The data are already collected
Demographers also are toying with whether the Bureau should take advantage of existing records, such as social security, tax returns and draft records. This would eliminate the nonresponse problem, but would have to be supplemented with enumeration for those who are not on record with the government.
At the 2010 American Statistical Association's Joint Statistical Meeting to be held this summer in Vancouver, demographers will pitch new ideas for data collection in a session called "What if 2010 was the last census?" Swanson and New York City's chief demographer Joseph Salvo have been invited to share their thoughts on the topic. They both propose using some form of existing documentation. "We have to look for different lists that are already out there," Salvo says. "If a person is part of that list, that might be their way of responding."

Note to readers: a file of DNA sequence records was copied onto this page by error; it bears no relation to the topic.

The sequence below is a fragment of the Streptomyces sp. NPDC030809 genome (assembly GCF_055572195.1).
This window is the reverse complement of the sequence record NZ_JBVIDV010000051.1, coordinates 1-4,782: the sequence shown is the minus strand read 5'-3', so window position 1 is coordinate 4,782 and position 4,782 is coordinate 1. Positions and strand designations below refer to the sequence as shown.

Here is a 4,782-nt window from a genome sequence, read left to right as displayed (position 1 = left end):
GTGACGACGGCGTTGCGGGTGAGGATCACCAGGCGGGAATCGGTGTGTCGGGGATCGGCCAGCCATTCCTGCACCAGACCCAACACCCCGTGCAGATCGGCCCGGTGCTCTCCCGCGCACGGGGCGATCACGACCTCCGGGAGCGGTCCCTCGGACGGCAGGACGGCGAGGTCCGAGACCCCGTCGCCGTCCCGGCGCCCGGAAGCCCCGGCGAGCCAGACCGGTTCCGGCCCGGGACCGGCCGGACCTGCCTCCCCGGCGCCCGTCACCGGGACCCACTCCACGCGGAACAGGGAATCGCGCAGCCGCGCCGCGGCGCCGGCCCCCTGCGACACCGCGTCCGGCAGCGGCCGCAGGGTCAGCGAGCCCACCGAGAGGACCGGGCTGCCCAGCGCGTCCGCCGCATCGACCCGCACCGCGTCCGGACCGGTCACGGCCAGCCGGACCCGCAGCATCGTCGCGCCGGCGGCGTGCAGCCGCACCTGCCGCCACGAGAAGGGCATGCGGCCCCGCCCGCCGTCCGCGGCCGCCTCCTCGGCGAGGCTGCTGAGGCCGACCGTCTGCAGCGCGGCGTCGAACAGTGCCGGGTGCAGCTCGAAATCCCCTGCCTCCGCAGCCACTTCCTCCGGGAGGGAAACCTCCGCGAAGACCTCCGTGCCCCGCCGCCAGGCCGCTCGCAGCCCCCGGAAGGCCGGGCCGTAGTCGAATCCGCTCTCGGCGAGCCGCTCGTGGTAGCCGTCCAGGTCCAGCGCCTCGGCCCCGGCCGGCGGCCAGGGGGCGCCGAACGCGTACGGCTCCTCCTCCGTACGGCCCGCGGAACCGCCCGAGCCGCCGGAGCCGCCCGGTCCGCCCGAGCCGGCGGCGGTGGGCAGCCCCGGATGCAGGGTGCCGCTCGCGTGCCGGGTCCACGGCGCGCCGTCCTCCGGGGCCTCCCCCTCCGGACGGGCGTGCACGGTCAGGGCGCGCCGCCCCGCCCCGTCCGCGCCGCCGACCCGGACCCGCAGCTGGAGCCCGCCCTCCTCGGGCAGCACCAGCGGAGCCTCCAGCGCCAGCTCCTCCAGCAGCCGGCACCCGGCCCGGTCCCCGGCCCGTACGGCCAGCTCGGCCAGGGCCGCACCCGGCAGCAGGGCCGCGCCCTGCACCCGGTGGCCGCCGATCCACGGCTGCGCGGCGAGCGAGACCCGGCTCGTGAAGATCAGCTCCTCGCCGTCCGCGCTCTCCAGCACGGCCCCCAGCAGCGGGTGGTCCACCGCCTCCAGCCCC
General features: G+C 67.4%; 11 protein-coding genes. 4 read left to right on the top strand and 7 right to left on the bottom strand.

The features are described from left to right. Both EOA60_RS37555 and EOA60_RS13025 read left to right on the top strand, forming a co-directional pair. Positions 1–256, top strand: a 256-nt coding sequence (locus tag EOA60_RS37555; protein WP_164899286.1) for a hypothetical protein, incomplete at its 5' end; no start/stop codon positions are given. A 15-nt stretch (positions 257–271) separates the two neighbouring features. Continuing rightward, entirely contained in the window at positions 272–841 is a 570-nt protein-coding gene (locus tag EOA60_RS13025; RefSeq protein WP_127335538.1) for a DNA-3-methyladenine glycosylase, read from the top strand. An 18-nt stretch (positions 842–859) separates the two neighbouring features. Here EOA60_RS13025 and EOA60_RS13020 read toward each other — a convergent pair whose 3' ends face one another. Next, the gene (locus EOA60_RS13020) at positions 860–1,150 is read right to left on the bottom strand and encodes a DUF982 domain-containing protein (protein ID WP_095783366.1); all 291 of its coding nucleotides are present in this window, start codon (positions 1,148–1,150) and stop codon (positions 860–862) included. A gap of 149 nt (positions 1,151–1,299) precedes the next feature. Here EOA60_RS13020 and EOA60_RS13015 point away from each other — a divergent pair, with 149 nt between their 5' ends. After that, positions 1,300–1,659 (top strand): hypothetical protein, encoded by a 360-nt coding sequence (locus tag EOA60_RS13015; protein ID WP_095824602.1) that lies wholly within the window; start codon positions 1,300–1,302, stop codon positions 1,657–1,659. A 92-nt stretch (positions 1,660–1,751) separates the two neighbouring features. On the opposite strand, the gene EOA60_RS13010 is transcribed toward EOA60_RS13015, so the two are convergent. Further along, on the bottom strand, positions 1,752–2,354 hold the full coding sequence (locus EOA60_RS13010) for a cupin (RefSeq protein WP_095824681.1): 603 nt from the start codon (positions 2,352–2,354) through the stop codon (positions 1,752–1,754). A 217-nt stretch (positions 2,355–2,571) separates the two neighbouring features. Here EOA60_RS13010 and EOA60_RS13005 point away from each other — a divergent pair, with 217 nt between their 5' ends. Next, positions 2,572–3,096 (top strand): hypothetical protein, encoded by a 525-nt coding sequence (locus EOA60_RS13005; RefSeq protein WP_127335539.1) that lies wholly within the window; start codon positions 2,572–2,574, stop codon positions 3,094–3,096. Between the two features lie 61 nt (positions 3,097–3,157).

Using government records for demographic information is a controversial idea, not only because enumeration is mandated by law but also because people are skeptical about trusting the government to protect their privacy. "We have to talk to people about whether we could use that information," Weinburg says.
Could taking advantage of existing records retire the census, as we know it, for good? Swanson says that combining the Master Address File (a regularly updated map of every household) with preexisting documents would yield about 85 percent of the required data. The remaining 15 percent would come from what Swanson calls his "secret sauce," which he'll reveal during his presentation this summer, and no sooner. "This is how a radically different census could be done," he says.